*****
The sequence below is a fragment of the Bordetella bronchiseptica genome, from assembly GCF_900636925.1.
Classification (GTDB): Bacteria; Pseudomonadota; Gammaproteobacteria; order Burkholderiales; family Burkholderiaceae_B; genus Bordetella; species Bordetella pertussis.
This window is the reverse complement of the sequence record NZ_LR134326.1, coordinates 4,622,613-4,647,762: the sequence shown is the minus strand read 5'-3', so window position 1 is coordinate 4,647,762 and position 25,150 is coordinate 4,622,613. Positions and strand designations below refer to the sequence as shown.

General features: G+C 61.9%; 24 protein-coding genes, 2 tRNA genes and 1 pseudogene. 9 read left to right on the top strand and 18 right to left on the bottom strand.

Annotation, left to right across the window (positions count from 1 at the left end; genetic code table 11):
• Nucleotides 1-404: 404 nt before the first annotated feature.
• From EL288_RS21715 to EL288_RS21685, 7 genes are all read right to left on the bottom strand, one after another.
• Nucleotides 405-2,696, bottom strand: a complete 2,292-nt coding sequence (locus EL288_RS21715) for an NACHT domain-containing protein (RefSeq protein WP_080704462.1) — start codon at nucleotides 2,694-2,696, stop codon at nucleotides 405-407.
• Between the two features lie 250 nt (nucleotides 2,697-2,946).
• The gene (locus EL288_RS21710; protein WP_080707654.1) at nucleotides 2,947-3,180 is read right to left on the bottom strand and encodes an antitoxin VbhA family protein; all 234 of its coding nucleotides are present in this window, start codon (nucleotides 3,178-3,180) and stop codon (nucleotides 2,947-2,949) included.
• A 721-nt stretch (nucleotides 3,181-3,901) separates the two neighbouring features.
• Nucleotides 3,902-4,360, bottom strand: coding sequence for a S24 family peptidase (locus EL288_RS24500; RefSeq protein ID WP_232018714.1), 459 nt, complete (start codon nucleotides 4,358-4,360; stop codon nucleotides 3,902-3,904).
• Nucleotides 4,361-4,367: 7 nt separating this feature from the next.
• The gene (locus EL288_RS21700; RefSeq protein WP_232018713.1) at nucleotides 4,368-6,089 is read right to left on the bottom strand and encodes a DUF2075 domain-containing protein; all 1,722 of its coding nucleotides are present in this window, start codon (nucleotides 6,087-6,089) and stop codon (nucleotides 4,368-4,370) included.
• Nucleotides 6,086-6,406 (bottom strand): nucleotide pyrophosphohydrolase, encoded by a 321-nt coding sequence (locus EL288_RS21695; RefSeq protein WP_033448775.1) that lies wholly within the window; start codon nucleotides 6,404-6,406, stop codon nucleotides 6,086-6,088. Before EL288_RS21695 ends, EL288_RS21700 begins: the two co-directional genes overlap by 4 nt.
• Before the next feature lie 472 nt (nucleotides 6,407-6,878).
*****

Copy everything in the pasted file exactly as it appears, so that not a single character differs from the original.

The sequence below is a fragment of the Bordetella bronchiseptica genome, from assembly GCF_900636925.1.
Classification (GTDB): Bacteria; Pseudomonadota; Gammaproteobacteria; order Burkholderiales; family Burkholderiaceae_B; genus Bordetella; species Bordetella pertussis.
This window is the reverse complement of the sequence record NZ_LR134326.1, coordinates 4,622,613-4,647,762: the sequence shown is the minus strand read 5'-3', so window position 1 is coordinate 4,647,762 and position 25,150 is coordinate 4,622,613. Positions and strand designations below refer to the sequence as shown.

General features: G+C 61.9%; 24 protein-coding genes, 2 tRNA genes and 1 pseudogene. 9 read left to right on the top strand and 18 right to left on the bottom strand.

Annotation, left to right across the window (positions count from 1 at the left end; genetic code table 11):
• Nucleotides 1-404: 404 nt before the first annotated feature.
• From EL288_RS21715 to EL288_RS21685, 7 genes are all read right to left on the bottom strand, one after another.
• Nucleotides 405-2,696, bottom strand: a complete 2,292-nt coding sequence (locus EL288_RS21715) for an NACHT domain-containing protein (RefSeq protein WP_080704462.1) — start codon at nucleotides 2,694-2,696, stop codon at nucleotides 405-407.
• Between the two features lie 250 nt (nucleotides 2,697-2,946).
• The gene (locus EL288_RS21710; protein WP_080707654.1) at nucleotides 2,947-3,180 is read right to left on the bottom strand and encodes an antitoxin VbhA family protein; all 234 of its coding nucleotides are present in this window, start codon (nucleotides 3,178-3,180) and stop codon (nucleotides 2,947-2,949) included.
• A 721-nt stretch (nucleotides 3,181-3,901) separates the two neighbouring features.
• Nucleotides 3,902-4,360, bottom strand: coding sequence for a S24 family peptidase (locus EL288_RS24500; RefSeq protein ID WP_232018714.1), 459 nt, complete (start codon nucleotides 4,358-4,360; stop codon nucleotides 3,902-3,904).
• Nucleotides 4,361-4,367: 7 nt separating this feature from the next.
• The gene (locus EL288_RS21700; RefSeq protein WP_232018713.1) at nucleotides 4,368-6,089 is read right to left on the bottom strand and encodes a DUF2075 domain-containing protein; all 1,722 of its coding nucleotides are present in this window, start codon (nucleotides 6,087-6,089) and stop codon (nucleotides 4,368-4,370) included.
• Nucleotides 6,086-6,406 (bottom strand): nucleotide pyrophosphohydrolase, encoded by a 321-nt coding sequence (locus EL288_RS21695; RefSeq protein WP_033448775.1) that lies wholly within the window; start codon nucleotides 6,404-6,406, stop codon nucleotides 6,086-6,088. Before EL288_RS21695 ends, EL288_RS21700 begins: the two co-directional genes overlap by 4 nt.
• Before the next feature lie 472 nt (nucleotides 6,407-6,878).